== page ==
Friday, April 26, 2013

Seminar: "Photodetectors for High-Speed and High-Power Applications" by Dr. Andreas Beling / 5.10.13 / 11:00am-12:00pm / CREOL Room 102

"Photodetectors for High-Speed and High-Power Applications" by Dr. Andreas Beling
Friday, May 10, 2013 from 11:00 AM to 12:00 PM
CREOL Room 102

Dr. Andreas Beling
Research Scientist
Department of Electrical & Computer Engineering
University of Virginia


Photodetectors continue to play a crucial role in fiber optic communication systems and microwave photonics as applications demand higher bandwidths, larger power levels, and increased spectral efficiencies. As conventional top-illuminated p-i-n photodiodes cannot achieve the requisite bandwidth-efficiency products and output power levels the move to waveguide photodiodes, photodiode arrays, and novel epitaxial layer structures is paving the way for the development of very high-speed, high-power photodetectors suitable for photonic integration. Incorporated into photonic integrated circuits (PICs), waveguide photodetectors enable more complex receiver architectures for the detection of advanced modulation formats guaranteeing highest performance at the highest packing density. Since PICs combine optical, optoelectronic and eventually electronic functionalities on a single chip, they have the potential to meet future capacity requirements and enable novel applications spanning from optoelectronic oscillators to optical interconnects.
     In my talk, I present state-of-the-art 145 GHz-waveguide photodiodes and high-power traveling wave photodetectors that have been successfully operated at bitrates as high as 160 Gbit/s. I discuss the development of an integrated dual-polarization coherent receiver that has become a key component in today’s 100 Gbit/s and emerging 400 Gbit/s fiber optic links. I cover novel device structures and photodiode arrays that enabled photonic generation of highly linear microwave signals at record-high output power levels. This includes heterogeneously integrated InP-based photodiodes on silicon that achieved the highest saturation current-bandwidth products on a silicon photonics platform to date. Finally, I discuss future directions in photodetector research and emerging applications.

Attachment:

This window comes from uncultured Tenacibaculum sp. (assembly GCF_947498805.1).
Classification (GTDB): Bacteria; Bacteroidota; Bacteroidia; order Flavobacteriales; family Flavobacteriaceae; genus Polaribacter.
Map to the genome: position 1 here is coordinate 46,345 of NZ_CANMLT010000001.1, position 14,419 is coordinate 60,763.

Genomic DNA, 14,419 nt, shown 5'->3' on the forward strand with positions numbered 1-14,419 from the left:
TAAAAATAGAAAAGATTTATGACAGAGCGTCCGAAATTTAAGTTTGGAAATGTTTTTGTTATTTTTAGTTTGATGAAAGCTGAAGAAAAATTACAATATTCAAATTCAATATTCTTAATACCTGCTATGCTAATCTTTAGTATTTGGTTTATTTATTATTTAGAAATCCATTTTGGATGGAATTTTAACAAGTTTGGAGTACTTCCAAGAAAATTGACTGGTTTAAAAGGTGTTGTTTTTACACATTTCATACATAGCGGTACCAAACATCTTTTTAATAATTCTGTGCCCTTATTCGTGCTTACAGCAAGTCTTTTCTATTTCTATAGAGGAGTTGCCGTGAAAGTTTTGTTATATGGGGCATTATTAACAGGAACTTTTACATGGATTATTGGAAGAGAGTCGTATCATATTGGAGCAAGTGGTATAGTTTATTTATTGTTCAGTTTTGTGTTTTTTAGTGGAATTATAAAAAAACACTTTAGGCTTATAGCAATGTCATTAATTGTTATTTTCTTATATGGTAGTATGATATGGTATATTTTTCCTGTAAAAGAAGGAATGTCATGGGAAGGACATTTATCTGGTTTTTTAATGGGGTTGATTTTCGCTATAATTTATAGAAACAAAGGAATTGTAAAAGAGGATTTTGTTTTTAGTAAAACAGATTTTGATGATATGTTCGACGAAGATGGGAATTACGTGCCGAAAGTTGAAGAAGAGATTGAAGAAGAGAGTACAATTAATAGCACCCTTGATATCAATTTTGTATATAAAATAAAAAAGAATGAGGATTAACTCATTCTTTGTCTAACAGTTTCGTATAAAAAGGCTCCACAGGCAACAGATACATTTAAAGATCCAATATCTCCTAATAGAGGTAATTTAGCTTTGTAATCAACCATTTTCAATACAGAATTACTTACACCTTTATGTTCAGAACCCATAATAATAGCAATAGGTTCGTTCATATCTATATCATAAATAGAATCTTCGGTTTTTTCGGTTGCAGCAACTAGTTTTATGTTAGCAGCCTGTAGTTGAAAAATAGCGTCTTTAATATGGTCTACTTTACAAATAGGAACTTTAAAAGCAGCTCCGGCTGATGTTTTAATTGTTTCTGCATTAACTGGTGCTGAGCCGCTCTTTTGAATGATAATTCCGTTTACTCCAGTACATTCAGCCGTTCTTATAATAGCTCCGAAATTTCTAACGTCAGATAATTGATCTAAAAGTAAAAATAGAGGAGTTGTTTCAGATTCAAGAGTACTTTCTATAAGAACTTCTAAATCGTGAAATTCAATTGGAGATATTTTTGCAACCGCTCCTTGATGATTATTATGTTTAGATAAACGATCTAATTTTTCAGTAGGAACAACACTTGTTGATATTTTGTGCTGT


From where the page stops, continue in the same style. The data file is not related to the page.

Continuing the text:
Andreas Beling received his Ph.D. in electrical engineering from Technical University Berlin, Germany, in 2006.
     From 2001 to 2006 he was a staff scientist in the photonics division at the Heinrich-Hertz-Institut für Nachrichtentechnik (HHI) in Berlin. At HHI, he was engaged in the design and characterization of high-speed optoelectronic circuits. From 2006 to 2008 he was a Research Associate in Prof. Joe C. Campbell’s group at the University of Virginia. At UVa he worked on high-power high-linearity photodiodes. He joined u2t Photonics AG in Berlin in 2008 where he worked as a project manager on the development of new optoelectronic receivers for 40 and 100 Gbit/s fiber optic systems.
     He returned to UVa in late 2010 where he is currently a Research Scientist in the Department of Electrical and Computer Engineering. His research interests include photonic integrated circuits and high-speed optoelectronic devices for fiber optic communication systems and microwave photonics.
     Andreas Beling has authored or co-authored more than 85 technical papers, two patents, and two book chapters. He was a member of the technical program committee of the Optical Fiber Communication (OFC) Conference from 2010 to 2012. He served as a Technical Program Subcommittee Chair for Subcommittee 8 (Optoelectronic Devices) at OFC this year.

For more information:
Dr. Winston V. Schoenfeld
Associate Professor of Optics & The Florida Solar Energy Center (FSEC)
(407) 823-6898
winston @ creol. ucf.  edu

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